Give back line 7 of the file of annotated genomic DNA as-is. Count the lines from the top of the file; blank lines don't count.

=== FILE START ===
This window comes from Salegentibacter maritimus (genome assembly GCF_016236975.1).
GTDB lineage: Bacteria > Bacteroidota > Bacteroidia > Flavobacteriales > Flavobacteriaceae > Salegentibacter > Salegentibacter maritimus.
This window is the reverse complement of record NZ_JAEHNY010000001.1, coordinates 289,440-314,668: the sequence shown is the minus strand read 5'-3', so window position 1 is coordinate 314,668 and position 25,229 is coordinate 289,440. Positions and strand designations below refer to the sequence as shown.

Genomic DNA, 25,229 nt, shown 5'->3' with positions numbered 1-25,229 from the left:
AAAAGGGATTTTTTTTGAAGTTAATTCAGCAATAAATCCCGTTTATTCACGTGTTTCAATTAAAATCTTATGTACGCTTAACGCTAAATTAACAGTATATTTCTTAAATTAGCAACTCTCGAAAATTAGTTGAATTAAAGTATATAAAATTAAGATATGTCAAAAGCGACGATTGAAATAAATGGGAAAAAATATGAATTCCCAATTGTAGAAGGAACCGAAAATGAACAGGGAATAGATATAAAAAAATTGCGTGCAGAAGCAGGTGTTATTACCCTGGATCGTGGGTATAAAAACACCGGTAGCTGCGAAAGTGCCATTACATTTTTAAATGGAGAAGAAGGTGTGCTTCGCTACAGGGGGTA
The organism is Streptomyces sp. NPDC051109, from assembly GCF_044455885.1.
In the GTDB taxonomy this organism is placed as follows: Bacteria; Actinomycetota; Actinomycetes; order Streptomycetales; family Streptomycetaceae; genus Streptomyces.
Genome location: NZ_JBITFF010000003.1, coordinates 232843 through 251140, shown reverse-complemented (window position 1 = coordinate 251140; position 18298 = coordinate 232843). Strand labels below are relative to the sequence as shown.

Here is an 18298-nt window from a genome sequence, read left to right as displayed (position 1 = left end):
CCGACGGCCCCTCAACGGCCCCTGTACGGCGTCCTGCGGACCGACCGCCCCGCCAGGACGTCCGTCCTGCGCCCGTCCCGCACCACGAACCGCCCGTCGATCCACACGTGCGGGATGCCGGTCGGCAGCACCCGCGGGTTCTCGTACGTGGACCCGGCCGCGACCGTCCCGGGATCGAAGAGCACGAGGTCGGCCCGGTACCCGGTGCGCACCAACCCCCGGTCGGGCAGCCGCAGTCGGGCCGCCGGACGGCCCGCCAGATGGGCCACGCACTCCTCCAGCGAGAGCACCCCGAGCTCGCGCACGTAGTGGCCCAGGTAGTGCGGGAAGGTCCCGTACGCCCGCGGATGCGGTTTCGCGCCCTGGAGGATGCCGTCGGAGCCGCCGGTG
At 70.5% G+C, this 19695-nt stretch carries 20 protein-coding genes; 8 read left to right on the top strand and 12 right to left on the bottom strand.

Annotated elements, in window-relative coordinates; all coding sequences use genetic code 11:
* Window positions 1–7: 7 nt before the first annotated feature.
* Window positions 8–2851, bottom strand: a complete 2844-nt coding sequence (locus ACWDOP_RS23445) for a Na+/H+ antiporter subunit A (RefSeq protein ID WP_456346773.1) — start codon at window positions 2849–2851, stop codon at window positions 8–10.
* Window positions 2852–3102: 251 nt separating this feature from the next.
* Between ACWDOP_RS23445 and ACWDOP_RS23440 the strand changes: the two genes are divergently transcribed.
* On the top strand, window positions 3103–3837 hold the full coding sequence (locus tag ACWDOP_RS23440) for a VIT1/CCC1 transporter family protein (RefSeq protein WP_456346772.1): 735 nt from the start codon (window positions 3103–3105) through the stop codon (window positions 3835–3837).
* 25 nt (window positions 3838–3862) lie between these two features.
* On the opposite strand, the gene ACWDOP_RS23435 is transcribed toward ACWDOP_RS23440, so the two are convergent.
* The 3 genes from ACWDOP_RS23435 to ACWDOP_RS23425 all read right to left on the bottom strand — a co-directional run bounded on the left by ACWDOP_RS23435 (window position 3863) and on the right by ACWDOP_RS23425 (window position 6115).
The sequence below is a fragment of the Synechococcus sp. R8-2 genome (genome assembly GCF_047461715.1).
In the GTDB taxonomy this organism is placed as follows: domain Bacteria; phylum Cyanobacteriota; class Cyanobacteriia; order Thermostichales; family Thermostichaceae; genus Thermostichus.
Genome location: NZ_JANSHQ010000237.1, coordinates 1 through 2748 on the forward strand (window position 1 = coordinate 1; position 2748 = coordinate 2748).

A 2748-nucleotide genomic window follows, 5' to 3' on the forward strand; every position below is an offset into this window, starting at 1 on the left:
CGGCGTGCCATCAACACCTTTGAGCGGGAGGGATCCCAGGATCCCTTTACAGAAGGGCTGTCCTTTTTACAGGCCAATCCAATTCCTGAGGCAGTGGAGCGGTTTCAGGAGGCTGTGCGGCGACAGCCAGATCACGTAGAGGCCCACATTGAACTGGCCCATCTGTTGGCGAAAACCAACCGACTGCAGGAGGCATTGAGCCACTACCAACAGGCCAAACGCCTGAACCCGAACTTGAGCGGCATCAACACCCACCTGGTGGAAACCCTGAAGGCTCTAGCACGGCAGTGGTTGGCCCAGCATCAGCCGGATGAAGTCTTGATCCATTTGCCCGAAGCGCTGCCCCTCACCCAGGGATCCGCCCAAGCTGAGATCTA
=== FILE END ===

In the GTDB taxonomy this organism is placed as follows: Bacteria; Actinomycetota; Actinomycetes; order Streptomycetales; family Streptomycetaceae; genus Streptomyces.